Episode 1, In Too Deep: February 23, 2016
Episode 2, Give No Shelter: March 29, 2016
Episode 3, What We Deserve: April 26, 2016
Developer: TellTale Games
Publisher: TellTale Games
Genre: Horror, Survival, Interactive Story
System: Playstation 3, Playstation 4, Xbox 360, Xbox One (Reviewed), Steam/PC
Overall time spent – 3 hrs 15 minutes
In our everyday lives, it’s hard not to find ourselves being reminded of the ghosts we’ve tried to leave behind. Whatever shape they come in, these ghosts will cling to any pangs of guilt within us, haunting our every fiber. They continue to reside in our minds, mocking us even to the point of madness. Worse still, these ghosts often encourage us to isolate ourselves and keep our secrets to ourselves…deep down, we don’t want to put the burden on those around us to feel the need to protect us. It’s easier to hold the pain to ourselves than to put the burden on someone else’s shoulders. The ghosts of our pasts are sometimes calmed by a sense of closure, or a resolution to deal with the pain and guilt of our mistakes. This can be done in numerous ways: confronting our demons head on; accepting their existence; letting go. Sometimes, there may not be a chance for closure, and the only way we can move forward is by embracing the fact that these shadows are never leaving.
As a character, Michonne has been one of my favorite (and I’m sure many fans’ favorite) characters on the series The Walking Dead. One of the things that has made her such a likeable character is the tough, calm exterior she presents juxtaposed with the soft, empathetic heart at her center. There’s a contrasting image that is all too relatable and familiar. More importantly, she comes off as one of the few characters who helps keep the group’s composure in the worst of scenarios. Throughout the show and comics, there are many instances that show the depths Michonne will go to protect those around her, even to a fault. However, it’s hard not to notice that there’s something else that fuels her motivation to protect those around her. Delving into the psyche of a person requires a delicate balancing act, especially the oftentimes fragile as glass or strong as stone one within Michonne.
The Walking Dead: Michonne Mini-Series is a heartbreaking experience, one that leaves you in a space that offers little to no comfort. It’s a story that weaves together past and present to flesh out who Michonne is and what she’s been through. The story is engaging and immersive, and forces the player to pick some very tough choices along the road. In fact, it’s the first time in a while I’ve found myself having to purposefully break out of the experience and take some time to think on the choices I had to make. Most of the time, I’d barely made a choice before the timer ran out. And the ending…without giving too much away, it left me wondering if I’d made the right choice. Not the right choice for me, but for Michonne as a character.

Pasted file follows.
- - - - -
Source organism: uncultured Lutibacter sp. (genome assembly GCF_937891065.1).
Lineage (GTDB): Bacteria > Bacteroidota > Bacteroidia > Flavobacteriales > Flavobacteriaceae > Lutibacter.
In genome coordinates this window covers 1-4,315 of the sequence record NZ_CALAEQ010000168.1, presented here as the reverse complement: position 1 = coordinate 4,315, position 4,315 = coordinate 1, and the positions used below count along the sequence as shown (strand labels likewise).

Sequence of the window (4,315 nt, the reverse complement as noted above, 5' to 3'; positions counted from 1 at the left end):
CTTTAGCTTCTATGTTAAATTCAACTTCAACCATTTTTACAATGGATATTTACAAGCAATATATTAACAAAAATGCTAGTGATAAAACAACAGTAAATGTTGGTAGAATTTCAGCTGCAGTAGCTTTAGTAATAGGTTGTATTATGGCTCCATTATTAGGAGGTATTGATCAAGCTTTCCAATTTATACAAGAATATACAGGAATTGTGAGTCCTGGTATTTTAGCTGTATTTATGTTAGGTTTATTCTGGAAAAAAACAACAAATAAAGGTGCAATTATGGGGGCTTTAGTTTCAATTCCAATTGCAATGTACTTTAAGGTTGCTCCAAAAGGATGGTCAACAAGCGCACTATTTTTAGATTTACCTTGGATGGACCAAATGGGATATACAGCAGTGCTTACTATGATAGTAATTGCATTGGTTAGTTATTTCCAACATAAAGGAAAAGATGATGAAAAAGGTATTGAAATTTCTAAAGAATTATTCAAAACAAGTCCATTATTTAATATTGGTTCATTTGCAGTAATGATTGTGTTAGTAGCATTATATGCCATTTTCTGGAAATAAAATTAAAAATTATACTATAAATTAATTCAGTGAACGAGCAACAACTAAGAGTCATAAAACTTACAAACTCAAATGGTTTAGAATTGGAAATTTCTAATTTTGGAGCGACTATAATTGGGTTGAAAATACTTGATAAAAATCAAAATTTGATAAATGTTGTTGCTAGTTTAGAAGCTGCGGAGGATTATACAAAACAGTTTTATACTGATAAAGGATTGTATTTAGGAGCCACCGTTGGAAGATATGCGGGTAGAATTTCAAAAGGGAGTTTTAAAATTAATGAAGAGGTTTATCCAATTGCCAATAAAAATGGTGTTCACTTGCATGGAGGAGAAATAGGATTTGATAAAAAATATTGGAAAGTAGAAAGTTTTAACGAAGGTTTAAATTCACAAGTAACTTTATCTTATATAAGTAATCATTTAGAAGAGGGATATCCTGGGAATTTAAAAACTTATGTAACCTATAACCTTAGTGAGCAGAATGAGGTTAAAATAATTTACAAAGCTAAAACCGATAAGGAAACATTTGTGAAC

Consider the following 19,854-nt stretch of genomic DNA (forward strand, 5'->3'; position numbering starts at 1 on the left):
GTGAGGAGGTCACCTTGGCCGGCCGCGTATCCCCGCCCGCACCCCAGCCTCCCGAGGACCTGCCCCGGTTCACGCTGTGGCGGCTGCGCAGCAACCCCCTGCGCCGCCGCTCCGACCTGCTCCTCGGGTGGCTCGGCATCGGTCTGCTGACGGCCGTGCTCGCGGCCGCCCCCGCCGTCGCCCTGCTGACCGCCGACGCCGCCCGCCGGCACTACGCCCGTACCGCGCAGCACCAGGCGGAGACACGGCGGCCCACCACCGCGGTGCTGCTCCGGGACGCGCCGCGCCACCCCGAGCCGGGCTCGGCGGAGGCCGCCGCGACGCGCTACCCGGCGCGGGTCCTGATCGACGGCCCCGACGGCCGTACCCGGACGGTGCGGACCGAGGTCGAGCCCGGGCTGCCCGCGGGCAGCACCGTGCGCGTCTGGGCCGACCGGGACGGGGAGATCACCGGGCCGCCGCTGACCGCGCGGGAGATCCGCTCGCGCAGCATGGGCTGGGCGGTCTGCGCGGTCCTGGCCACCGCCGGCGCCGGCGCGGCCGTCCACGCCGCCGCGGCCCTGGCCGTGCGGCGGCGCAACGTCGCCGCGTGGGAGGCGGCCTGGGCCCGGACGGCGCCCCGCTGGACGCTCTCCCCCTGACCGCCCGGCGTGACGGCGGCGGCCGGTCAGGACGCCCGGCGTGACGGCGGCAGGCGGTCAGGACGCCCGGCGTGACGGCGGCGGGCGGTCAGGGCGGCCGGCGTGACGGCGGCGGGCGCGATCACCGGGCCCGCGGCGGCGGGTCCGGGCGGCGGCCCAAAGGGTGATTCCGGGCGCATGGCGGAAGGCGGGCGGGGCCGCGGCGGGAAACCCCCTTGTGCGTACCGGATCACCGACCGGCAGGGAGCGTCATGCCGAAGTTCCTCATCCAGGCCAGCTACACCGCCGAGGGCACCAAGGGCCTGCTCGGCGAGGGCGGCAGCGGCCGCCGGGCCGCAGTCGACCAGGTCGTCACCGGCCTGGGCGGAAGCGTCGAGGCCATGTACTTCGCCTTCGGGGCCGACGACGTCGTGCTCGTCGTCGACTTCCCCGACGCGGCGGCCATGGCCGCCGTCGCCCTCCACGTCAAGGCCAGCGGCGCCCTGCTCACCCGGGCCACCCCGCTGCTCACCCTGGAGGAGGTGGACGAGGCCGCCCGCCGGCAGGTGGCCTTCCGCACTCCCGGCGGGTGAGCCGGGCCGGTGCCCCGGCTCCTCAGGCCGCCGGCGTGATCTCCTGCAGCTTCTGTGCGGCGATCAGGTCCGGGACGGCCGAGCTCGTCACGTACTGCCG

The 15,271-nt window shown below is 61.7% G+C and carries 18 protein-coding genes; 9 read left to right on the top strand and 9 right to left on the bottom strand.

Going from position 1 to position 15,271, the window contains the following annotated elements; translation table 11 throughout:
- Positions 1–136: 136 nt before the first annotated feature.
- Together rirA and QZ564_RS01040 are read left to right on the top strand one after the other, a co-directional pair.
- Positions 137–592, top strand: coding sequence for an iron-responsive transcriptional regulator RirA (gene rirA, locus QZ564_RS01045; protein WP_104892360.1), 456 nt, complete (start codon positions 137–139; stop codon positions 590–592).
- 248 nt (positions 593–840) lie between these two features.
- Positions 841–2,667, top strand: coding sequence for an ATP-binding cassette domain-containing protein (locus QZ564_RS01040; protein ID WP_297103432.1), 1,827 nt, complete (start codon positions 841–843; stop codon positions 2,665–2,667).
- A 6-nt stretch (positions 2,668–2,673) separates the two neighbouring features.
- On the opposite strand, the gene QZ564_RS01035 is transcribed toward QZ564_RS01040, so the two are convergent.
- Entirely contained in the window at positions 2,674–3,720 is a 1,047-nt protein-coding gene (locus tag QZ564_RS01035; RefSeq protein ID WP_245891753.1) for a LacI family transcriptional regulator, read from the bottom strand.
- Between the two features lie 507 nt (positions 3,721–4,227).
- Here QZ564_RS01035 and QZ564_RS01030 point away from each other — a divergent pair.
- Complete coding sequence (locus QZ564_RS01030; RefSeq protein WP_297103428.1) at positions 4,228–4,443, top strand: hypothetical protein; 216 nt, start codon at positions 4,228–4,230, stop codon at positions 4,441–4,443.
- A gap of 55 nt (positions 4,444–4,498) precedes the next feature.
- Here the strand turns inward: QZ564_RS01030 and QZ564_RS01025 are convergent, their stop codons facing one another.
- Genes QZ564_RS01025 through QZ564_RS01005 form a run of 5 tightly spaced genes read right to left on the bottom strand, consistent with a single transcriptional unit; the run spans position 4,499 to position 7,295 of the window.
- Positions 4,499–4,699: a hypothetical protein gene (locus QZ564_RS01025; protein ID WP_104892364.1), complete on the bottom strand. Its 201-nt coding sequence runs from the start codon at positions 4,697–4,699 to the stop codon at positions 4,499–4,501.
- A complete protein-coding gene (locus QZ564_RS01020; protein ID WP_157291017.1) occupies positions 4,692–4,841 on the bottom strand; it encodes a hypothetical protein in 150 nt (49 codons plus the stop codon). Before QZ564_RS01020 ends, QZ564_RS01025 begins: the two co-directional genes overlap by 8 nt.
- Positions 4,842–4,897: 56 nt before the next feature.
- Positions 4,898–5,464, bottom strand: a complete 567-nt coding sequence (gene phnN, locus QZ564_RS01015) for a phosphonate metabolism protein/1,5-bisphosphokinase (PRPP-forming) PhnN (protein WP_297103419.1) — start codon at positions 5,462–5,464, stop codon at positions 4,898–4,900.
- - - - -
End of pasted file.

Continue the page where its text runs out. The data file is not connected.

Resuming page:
Overall, the game could be argued as the second strongest entry into The Walking Dead series, and it deserves such recognition. However, the technical hiccups that have always plagued the series, a rushed tone, and its brevity take away from the experience. That said, it’s a worthy investment for fans of the series and Michonne and will definitely leave players with the heavy feeling in their heart.
For this review, I’m going to do a mini review of each episode to look at what was executed well, good things that could have been better, and elements that detract from the experience.
Episode 1 – In Too Deep
“I left so many people that I loved behind…so many that I can hardly remember them all. But there are two…just two that I can never forget.”
Immediately after hearing these words, players take control of Michonne as she’s taking down the walkers that surround her. During this quick-time event sequence, Michonne is recalling a traumatic event. After finishing off the last walker, a man (later identified as Pete) sees her and thanks her for killing the walkers around her. Michonne looks through him, her eyes full of dread and remorse. She takes a pistol she’s kept on her side, and places a single bullet in. Does she take the shot, or does she let it go?
The Walking Dead: Michonne starts off on a haunting note that sets the tone for the series. This is Michonne in her darkest hour, plagued by her demons coming in full droves. It becomes clear this game is more than just about surviving this new world: it’s going to be a personal journey for her.
In Too Deep perfectly sets not only the tone of the game, but effectively sets up the many threads that will create the story. The intertwining of Michonne’s flashbacks with the present tell us this is not going to be just a physical journey, but an emotional one as well. This is Michonne at her lowest, when she can no longer take the demons inside. Is it easier to run away or pull the trigger, or is it worth fighting to survive?